The 1966 song “Lil’ Red Ridin’ Hood” performed by Sam the Sham and the Pharaoh reached Number 2 on the Billboard Hot 100 in August 1966 and was the bands second top 10 hit. The song is based off Charles Perrault’s 1698 fairy tale Little Red Riding Hood. The song replaces the figure of the wolf with that of a man. The song takes the fairy tale façade out and replaces it with a sexual undertone. With lyrics such as “you sure are looking good”, “what full lips you have, they’re sure to lure someone”, it’s hard to not see a sexual, even pedophile undertone to the song. The original story has been analyzed and interpreted as being about sexual awakening, female puberty and her sexual maturity. The authors own moral warning states: “…attractive, well bred young ladies, should never talk to strangers…”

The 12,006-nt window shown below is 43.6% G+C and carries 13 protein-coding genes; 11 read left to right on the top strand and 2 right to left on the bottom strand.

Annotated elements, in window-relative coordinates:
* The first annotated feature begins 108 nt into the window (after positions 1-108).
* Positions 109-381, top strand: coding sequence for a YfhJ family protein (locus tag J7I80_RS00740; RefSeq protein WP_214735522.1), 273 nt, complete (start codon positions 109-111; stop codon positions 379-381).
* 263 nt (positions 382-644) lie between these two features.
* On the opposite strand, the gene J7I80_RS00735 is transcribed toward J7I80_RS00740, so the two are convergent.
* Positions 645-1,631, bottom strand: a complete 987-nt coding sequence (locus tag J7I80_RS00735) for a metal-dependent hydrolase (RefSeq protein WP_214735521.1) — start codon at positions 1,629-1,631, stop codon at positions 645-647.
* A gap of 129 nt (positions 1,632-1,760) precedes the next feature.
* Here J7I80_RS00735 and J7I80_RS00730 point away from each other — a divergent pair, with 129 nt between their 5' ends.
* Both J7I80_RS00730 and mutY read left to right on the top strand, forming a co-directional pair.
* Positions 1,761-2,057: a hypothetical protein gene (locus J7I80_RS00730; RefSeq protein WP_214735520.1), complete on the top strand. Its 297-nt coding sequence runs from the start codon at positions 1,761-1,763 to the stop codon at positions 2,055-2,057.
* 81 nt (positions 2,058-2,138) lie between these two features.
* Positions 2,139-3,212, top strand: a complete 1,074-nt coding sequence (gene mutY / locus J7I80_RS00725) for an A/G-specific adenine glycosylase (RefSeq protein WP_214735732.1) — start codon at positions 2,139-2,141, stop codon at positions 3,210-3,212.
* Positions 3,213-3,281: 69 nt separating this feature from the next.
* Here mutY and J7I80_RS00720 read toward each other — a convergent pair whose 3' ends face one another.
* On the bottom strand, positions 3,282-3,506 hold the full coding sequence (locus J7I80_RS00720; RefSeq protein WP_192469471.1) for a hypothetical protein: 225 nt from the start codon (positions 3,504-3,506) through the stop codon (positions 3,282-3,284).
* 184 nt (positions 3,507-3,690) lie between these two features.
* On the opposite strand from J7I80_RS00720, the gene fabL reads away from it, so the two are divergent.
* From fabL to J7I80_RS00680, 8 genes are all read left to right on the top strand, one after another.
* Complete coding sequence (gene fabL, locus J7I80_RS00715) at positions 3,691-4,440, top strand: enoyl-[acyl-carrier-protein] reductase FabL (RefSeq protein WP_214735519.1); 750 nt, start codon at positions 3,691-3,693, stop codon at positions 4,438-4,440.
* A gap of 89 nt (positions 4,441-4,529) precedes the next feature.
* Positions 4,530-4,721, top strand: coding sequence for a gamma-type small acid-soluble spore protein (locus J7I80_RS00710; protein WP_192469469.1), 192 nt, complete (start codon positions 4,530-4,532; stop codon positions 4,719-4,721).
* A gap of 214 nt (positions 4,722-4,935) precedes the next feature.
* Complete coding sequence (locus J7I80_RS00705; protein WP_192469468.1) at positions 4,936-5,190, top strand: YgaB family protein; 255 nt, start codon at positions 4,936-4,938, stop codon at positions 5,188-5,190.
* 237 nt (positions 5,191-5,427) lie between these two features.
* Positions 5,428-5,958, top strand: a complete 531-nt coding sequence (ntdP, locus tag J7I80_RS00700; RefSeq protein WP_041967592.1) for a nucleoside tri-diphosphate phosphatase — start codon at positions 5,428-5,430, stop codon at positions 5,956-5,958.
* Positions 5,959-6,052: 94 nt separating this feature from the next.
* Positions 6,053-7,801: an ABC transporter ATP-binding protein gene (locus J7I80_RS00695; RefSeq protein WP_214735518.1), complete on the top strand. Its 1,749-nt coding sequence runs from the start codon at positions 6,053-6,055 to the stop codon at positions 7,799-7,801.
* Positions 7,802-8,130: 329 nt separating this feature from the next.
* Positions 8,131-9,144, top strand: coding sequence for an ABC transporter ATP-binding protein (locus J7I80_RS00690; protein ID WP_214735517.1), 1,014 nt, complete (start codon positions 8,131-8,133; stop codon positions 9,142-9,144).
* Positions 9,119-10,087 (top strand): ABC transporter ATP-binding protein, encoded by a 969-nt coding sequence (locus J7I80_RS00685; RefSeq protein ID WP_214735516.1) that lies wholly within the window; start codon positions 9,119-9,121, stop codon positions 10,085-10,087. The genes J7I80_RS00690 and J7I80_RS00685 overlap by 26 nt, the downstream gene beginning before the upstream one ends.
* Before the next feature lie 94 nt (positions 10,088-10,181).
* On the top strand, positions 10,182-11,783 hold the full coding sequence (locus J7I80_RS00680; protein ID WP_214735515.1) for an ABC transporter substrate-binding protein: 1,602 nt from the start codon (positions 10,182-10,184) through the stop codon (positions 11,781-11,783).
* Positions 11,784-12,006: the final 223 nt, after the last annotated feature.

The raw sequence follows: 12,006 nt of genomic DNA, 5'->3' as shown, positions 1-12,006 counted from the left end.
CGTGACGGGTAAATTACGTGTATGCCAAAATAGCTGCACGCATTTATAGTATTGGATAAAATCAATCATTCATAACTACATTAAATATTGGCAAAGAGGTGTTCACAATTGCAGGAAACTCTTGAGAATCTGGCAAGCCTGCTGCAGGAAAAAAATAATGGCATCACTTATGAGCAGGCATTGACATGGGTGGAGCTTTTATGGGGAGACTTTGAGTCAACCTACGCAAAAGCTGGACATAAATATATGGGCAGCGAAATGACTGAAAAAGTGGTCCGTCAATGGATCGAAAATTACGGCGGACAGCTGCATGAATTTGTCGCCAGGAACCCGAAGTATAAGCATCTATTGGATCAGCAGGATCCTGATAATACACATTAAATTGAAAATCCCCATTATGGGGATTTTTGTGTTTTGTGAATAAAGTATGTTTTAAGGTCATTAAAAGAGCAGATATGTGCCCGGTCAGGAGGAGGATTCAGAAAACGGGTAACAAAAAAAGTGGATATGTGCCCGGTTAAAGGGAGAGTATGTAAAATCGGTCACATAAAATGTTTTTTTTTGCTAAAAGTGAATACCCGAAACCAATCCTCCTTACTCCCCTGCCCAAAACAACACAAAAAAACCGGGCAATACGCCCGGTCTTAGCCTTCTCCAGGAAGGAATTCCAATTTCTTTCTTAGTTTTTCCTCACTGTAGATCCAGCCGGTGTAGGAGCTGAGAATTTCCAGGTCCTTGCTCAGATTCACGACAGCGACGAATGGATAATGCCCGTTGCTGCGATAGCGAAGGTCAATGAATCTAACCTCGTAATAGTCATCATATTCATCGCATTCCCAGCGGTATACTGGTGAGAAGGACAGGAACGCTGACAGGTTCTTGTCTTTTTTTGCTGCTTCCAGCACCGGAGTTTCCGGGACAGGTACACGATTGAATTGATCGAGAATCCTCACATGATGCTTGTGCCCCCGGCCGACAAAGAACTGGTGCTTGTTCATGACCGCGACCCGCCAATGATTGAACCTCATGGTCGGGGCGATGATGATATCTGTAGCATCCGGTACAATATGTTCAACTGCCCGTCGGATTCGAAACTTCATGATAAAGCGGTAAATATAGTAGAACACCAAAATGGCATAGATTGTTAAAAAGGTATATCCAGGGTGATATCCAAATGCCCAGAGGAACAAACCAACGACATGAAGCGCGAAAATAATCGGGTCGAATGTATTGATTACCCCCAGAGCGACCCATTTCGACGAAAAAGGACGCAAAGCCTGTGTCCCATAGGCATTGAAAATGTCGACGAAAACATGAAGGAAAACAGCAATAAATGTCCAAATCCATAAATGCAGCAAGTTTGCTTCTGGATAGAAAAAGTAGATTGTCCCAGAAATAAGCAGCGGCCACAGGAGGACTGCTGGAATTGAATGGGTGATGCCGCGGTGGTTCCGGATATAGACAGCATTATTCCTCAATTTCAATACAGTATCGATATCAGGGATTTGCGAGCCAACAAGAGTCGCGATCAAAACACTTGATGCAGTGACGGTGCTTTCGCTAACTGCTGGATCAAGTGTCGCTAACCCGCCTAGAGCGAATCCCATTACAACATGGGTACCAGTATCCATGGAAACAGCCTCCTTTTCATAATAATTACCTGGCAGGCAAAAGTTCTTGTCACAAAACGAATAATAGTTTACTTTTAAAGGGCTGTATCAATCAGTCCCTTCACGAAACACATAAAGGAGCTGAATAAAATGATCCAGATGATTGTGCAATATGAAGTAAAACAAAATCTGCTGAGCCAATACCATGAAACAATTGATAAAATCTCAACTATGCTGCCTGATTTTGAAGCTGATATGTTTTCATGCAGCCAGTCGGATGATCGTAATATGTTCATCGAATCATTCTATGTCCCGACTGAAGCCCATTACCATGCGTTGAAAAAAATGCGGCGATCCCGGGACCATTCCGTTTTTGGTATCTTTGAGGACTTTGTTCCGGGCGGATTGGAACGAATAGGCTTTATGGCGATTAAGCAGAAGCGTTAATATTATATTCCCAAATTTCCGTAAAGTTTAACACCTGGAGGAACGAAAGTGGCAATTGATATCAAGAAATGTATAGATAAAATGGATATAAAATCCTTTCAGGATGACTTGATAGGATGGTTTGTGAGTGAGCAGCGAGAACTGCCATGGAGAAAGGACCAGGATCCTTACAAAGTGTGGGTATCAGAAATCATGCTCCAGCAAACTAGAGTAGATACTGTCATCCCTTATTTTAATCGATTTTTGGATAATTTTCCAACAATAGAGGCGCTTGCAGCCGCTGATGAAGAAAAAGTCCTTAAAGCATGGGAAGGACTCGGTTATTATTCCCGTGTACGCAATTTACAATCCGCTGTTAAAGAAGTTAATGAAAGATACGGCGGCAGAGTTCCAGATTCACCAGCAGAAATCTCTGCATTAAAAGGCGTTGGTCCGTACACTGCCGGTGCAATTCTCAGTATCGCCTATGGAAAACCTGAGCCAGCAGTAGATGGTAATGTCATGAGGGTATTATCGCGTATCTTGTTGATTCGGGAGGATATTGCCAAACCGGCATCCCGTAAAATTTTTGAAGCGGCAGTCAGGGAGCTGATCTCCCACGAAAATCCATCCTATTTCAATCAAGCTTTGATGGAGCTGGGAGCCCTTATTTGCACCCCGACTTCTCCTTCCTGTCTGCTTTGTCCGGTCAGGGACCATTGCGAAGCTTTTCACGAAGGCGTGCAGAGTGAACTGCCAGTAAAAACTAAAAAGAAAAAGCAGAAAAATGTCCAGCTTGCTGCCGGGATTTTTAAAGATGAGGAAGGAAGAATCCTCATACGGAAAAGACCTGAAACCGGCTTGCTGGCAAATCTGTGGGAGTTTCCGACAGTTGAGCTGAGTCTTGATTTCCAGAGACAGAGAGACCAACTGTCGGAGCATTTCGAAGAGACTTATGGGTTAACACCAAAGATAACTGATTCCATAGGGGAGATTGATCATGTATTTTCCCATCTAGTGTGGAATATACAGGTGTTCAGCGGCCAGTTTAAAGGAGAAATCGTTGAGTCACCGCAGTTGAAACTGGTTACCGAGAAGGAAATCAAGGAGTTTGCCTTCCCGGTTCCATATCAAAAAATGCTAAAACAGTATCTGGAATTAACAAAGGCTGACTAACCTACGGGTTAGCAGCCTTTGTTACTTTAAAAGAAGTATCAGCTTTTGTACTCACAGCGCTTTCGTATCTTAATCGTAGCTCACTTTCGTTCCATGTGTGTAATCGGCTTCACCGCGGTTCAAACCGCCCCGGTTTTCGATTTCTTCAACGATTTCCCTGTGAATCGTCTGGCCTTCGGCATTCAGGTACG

The song does seem to have a twist. It goes from opening with a howl and having sexual undertones, to the singer sounding like a sweet, protective gentleman just looking for love; “what a big heart I have, the better to love you with, Little Red Riding Hood, even bad wolves can be good, I'll try to be satisfied just to walk close by your side…” suggest something more innocent than previous lyrics. Of course, as the song continues you can tell the sweet, nice guy persona, is in fact a lie like the wolf in the Perrault’s short story. The lines: “I'm gonna keep my sheep suit on until I'm sure that you've been shown that I can be trusted walking with you alone…” and “You sure are looking good, you're everything that a big bad wolf could want. [howls] I mean baaaaaa” clearly indicate a devious motive and not one of sweet intent. The fact that the singer has to remind himself to say “baaa” like a sweet, harmless sheep instead of howling like the mischievous wolf he truly is. He is indeed a wolf in sheep’s clothing.